For the Strikers
A tv writer friend of mine who is a WGA member and has (obviously) been on strike all these months messaged me the other day:
So I promised him I would sit down and figure out a way to support him and give him a little pep talk, and this is what I came up with this morning. He said it was OK for me to share it with all of you, strikers or not.
I spent the night thinking about the issues you're having, and I just devoted my morning meditation to it, too. I love you and I want you to feel better.
I want to say first that what you are feeling is totally valid. You are someone who works hard and is committed to making your art, but also have found a way to beautifully reconcile making your art commercial in order to reach a larger audience. You are someone who offers up the best of your skills, to accomplish a lot of things at once for a lot of people. All you ask for is to be paid and respected in return.
Now you have been betrayed in a bigger way (than usual) by the people who run these companies. If you suspected they didn't understand or appreciate your worth before, it is now clear they do not. They have expressed this in so many ways. Not just financially but in their words and actions. They do not support you. Your feelings are all correct.
But still, you must write. Not for them, but for yourself. You have things you need and desire to work on. In order to carry on, you must find a way to extricate your true passion for writing from the work you have been doing for the last decade or so. Because now is the time to reclaim it. I do not think this strike is good for anyone, but I do hope that this reprieve from being paid for your work can in some small way end up benefiting your relationship with it.
I was thinking that you might spend some time remembering when your work was purely just for you. When you were not writing with the idea that something would be seen by someone else on a grand scale. Maybe it's a time when you were more actively in a cohort and you wrote to entertain yourself and your friends. Or educate or impress, or express deeper feelings. No larger end goal in sight beyond just communicating certain things. Just writing to write.
I remember the summer I wrote most of The Middlesteins – a few years before I met you. I was totally in credit card debt, and I thought there was no end in sight. I took the summer off from drinking, and I just rode my bike around and did yoga and worked at the bookstore and on bummer freelance copywriting projects, and got up early and wrote every single day, chapter by chapter.
This was when I still lived in Brooklyn and I wrote on that big metal work table -- do you remember that table? I still can't believe I left it behind in New York when I moved to New Orleans. The best writing table. And they hadn't built the building across the street yet, so it was all just sky and the city in front of me in those big loft windows. I still channel that feeling all the time. The perfect table and the perfect view and no money and just words.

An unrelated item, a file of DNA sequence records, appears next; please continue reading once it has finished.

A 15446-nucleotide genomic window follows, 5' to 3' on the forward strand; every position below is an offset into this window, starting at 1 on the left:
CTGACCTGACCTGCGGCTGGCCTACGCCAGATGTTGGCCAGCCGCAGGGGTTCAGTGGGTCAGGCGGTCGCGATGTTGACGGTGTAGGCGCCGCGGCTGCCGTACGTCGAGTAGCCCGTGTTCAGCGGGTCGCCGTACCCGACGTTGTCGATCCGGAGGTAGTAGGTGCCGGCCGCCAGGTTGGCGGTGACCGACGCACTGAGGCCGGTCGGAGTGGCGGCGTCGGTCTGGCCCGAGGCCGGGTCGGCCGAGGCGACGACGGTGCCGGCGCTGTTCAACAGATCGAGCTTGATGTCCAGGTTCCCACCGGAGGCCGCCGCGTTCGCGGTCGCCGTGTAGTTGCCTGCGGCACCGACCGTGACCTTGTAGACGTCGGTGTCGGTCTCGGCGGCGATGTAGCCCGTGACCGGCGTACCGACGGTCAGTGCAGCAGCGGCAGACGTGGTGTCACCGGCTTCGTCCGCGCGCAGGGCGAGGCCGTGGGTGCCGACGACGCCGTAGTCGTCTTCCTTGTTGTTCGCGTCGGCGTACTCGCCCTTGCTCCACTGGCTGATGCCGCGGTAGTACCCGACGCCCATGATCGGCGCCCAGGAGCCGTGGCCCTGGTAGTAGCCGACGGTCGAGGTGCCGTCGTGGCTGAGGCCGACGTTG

I had a writer friend who would read my work for me every day. I sent her the thousand words I had finished, and she would read it during her happy hour and tell me it was brilliant. And I was so fucking broke and thought I would be broke forever but I knew I was writing something good that would make my friend happy to read and that's all I cared about. The little kid in me who wanted to play and then show off what they had made.
And then piece by piece, over the course of the summer, I built almost an entire book. But the end part is not what I am thinking about here. It was the part where I needed to love my work again. Forgot about making money. Just wrote to save my life.
When was the last time you wrote something and really loved it when it was just for you?
I was also thinking that you might spend some time remembering when you first started to love writing. Like when you were young. Was it when you were a child? Was it when you were in high school? When did the stories start to speak to you?
I just remember writing little stories even when I was four or five because it made sense in my head to do it. I loved books so much and I wanted to make one myself. That was where my brain was happiest, in the confines of some kind of made-up place that had a beginning, middle, and end. If I sat down and wrote with my little paw I could create something out of scratch. How amazing is that? That we can do that. Conjure up something out of thin air? Just with our brain.
I love my brain, don't you? Whenever things get complicated I just shut out the world and all the pressures and everything just becomes about my relationship with my brain again. Is this all hopelessly naive? I don't know. But I do know they can't take away our brains from us. That's ours. Don't you let them have it.
OK that's it for now. I have to start getting ready for the day. Not sure if any of this will be helpful but I wanted you to know that I was thinking about you -- all of the people out there striking, too. It's your writing. It's yours. I hope you can find a way to taking pleasure from it again.